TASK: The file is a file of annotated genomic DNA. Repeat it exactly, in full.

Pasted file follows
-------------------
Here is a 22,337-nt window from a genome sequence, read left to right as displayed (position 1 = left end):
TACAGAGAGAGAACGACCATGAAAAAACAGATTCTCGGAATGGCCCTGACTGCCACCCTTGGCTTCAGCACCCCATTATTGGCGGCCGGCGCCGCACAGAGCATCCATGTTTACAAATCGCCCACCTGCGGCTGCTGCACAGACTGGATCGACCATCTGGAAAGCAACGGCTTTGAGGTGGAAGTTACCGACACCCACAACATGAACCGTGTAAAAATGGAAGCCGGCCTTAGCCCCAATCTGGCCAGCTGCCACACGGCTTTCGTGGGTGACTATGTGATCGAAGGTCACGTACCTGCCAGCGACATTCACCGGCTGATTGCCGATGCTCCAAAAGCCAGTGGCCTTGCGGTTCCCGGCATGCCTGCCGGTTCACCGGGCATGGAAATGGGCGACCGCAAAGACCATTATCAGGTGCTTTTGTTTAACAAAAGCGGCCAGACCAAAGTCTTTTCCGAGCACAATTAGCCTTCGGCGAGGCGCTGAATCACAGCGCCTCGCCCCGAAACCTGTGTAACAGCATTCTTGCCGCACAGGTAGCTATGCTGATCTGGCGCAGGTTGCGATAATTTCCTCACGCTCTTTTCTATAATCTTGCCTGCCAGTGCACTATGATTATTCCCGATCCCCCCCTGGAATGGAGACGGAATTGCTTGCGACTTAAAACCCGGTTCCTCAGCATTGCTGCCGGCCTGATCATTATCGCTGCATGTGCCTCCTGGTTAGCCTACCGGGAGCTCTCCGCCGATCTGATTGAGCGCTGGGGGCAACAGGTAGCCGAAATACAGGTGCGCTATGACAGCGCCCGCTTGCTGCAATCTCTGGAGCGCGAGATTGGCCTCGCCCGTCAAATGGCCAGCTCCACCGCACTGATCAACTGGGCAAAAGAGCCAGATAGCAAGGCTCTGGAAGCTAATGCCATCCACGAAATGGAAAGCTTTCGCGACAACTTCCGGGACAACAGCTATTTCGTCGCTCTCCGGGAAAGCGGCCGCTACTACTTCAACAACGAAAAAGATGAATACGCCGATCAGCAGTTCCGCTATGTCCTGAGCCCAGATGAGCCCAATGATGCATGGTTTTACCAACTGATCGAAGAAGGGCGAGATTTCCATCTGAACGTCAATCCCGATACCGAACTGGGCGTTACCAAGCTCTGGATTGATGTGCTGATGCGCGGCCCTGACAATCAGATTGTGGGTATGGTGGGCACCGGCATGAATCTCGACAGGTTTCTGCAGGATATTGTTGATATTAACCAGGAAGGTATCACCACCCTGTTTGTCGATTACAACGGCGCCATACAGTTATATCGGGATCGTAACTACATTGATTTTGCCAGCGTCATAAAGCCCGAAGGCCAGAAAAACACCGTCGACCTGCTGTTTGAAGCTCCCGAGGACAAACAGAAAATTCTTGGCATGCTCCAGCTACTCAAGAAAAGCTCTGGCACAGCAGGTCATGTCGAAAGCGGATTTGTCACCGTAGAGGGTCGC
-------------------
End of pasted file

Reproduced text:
Here is a 22,337-nt window from a genome sequence, read left to right as displayed (position 1 = left end):
TACAGAGAGAGAACGACCATGAAAAAACAGATTCTCGGAATGGCCCTGACTGCCACCCTTGGCTTCAGCACCCCATTATTGGCGGCCGGCGCCGCACAGAGCATCCATGTTTACAAATCGCCCACCTGCGGCTGCTGCACAGACTGGATCGACCATCTGGAAAGCAACGGCTTTGAGGTGGAAGTTACCGACACCCACAACATGAACCGTGTAAAAATGGAAGCCGGCCTTAGCCCCAATCTGGCCAGCTGCCACACGGCTTTCGTGGGTGACTATGTGATCGAAGGTCACGTACCTGCCAGCGACATTCACCGGCTGATTGCCGATGCTCCAAAAGCCAGTGGCCTTGCGGTTCCCGGCATGCCTGCCGGTTCACCGGGCATGGAAATGGGCGACCGCAAAGACCATTATCAGGTGCTTTTGTTTAACAAAAGCGGCCAGACCAAAGTCTTTTCCGAGCACAATTAGCCTTCGGCGAGGCGCTGAATCACAGCGCCTCGCCCCGAAACCTGTGTAACAGCATTCTTGCCGCACAGGTAGCTATGCTGATCTGGCGCAGGTTGCGATAATTTCCTCACGCTCTTTTCTATAATCTTGCCTGCCAGTGCACTATGATTATTCCCGATCCCCCCCTGGAATGGAGACGGAATTGCTTGCGACTTAAAACCCGGTTCCTCAGCATTGCTGCCGGCCTGATCATTATCGCTGCATGTGCCTCCTGGTTAGCCTACCGGGAGCTCTCCGCCGATCTGATTGAGCGCTGGGGGCAACAGGTAGCCGAAATACAGGTGCGCTATGACAGCGCCCGCTTGCTGCAATCTCTGGAGCGCGAGATTGGCCTCGCCCGTCAAATGGCCAGCTCCACCGCACTGATCAACTGGGCAAAAGAGCCAGATAGCAAGGCTCTGGAAGCTAATGCCATCCACGAAATGGAAAGCTTTCGCGACAACTTCCGGGACAACAGCTATTTCGTCGCTCTCCGGGAAAGCGGCCGCTACTACTTCAACAACGAAAAAGATGAATACGCCGATCAGCAGTTCCGCTATGTCCTGAGCCCAGATGAGCCCAATGATGCATGGTTTTACCAACTGATCGAAGAAGGGCGAGATTTCCATCTGAACGTCAATCCCGATACCGAACTGGGCGTTACCAAGCTCTGGATTGATGTGCTGATGCGCGGCCCTGACAATCAGATTGTGGGTATGGTGGGCACCGGCATGAATCTCGACAGGTTTCTGCAGGATATTGTTGATATTAACCAGGAAGGTATCACCACCCTGTTTGTCGATTACAACGGCGCCATACAGTTATATCGGGATCGTAACTACATTGATTTTGCCAGCGTCATAAAGCCCGAAGGCCAGAAAAACACCGTCGACCTGCTGTTTGAAGCTCCCGAGGACAAACAGAAAATTCTTGGCATGCTCCAGCTACTCAAGAAAAGCTCTGGCACAGCAGGTCATGTCGAAAGCGGATTTGTCACCGTAGAGGGTCGC